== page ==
Two former Miami-Dade students are suing the School Board after they found their Social Security numbers and test scores online along with the personal information of hundreds of other students.
The plaintiffs did a basic online search of their names and discovered that the information was posted on the Miami-Dade school district’s website, according to the lawsuit.
“The carelessness with how the district manages students’ private information needs to be addressed,” lawyer Stephanie Langer said in a statement. The students are asking for both monetary damages and an “overhaul” of school district policies on the protection of student information.
The Miami-Dade school district called it an “isolated incident” and said that a forensic review was being conducted to determine where the information came from and whether it is authentic.
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“The school district does not comment on threatened or pending litigation, however, Miami-Dade County Public Schools takes seriously any action that breaches student privacy and confidentiality,” said spokeswoman Daisy Gonzalez-Diego. “Every reasonable method is employed to protect student records. As soon as this incident was brought to our attention, the web page was immediately taken down.”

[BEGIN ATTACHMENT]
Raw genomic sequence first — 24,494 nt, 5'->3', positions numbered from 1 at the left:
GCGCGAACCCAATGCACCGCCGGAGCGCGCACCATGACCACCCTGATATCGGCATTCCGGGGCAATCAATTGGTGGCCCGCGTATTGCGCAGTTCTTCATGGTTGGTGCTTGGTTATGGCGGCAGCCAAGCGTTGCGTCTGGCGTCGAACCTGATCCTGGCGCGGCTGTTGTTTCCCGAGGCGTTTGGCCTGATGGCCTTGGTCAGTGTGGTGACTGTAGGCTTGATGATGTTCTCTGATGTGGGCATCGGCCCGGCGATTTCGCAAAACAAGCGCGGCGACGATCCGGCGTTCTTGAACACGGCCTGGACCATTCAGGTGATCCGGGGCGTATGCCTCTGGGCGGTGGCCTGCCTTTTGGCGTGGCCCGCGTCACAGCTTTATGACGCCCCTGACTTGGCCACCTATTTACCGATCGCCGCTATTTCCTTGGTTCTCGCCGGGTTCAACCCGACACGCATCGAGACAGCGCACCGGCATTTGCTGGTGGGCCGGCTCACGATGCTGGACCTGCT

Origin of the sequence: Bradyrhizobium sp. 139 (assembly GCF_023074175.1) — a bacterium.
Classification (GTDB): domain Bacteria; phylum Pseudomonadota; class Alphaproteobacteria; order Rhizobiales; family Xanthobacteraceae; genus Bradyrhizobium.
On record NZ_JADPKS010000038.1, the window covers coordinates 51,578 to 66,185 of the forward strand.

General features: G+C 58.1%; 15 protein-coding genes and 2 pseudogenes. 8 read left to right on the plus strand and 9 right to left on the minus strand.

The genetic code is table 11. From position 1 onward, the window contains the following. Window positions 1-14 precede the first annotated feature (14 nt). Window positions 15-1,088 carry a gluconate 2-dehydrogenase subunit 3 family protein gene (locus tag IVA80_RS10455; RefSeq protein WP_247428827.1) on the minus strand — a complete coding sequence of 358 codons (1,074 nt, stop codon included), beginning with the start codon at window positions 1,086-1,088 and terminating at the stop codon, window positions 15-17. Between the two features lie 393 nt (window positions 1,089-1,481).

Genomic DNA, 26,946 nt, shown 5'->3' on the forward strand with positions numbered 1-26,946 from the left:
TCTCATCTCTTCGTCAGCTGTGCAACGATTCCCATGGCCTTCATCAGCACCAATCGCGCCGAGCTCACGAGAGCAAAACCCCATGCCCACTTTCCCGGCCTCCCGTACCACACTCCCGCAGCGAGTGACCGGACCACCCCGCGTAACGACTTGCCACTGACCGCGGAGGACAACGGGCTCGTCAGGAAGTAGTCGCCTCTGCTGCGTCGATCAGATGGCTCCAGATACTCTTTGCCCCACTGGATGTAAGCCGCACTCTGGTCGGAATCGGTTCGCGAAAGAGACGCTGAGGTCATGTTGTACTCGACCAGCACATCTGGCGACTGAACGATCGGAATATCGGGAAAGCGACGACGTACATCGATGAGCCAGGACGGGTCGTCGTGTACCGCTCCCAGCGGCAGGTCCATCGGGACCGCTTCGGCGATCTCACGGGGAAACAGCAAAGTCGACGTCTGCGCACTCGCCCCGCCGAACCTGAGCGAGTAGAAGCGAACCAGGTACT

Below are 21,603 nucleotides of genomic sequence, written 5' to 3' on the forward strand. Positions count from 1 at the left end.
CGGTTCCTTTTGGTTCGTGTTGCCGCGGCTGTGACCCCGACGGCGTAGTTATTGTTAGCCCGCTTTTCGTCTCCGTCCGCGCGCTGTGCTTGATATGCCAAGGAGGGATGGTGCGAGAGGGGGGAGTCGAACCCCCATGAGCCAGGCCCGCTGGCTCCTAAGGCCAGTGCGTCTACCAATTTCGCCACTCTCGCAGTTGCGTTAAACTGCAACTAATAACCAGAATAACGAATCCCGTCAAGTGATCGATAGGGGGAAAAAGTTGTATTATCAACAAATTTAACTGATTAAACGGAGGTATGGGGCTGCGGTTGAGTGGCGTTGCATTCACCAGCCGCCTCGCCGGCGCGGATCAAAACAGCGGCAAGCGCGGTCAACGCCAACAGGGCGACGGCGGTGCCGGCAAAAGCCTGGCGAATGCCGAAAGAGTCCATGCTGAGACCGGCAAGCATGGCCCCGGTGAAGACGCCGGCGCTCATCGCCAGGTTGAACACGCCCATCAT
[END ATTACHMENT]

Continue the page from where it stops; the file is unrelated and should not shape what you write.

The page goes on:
I know the damage that one person, one mind and one computer can do.
One of plaintiffs in the lawsuit, whose name is being withheld
In an interview in March, the plaintiffs told the Miami Herald that since discovering their personal information online, they both check their credit score and bank account at least once a day to make sure no one has stolen their identity.
“Honestly, I was upset. I thought that was a violation of privacy and I got worried,” said one of the plaintiffs. “I know the damage that one person, one mind and one computer can do.”
Langer said the issue is not just the Social Security numbers, but also the fact that the students’ standardized test scores were posted online. Many companies Google prospective employees, and having low test scores publicly available could negatively impact the plaintiffs’ job prospects, she said.
The law firm has not notified the other students whose information was posted online or published their names “for fear that we would further disseminate the information,” Langer said, adding that she hopes any settlement agreement would include the notification of all impacted students. The law firm has also filed a complaint with the U.S. Department of Education under the Family Educational Rights and Privacy Act (FERPA), which protects student privacy.
Langer added that the list of students the plaintiffs found was discovered just by Googling two names, raising the possibility that the personal information of other former Miami-Dade students is also available online.
The lawsuit highlights the vulnerability of school districts to data breaches and cybersecurity threats. Large school districts like Miami-Dade handle the personal information, including Social Security numbers, of hundreds of thousands of current and former students, along with data on thousands of employees and parents. Last fall, Miami-Dade was targeted in an attempted hacking. In addition to hacks, experts say, school districts are also vulnerable to other, less high-tech data breaches because of the number of employees who have access to student information.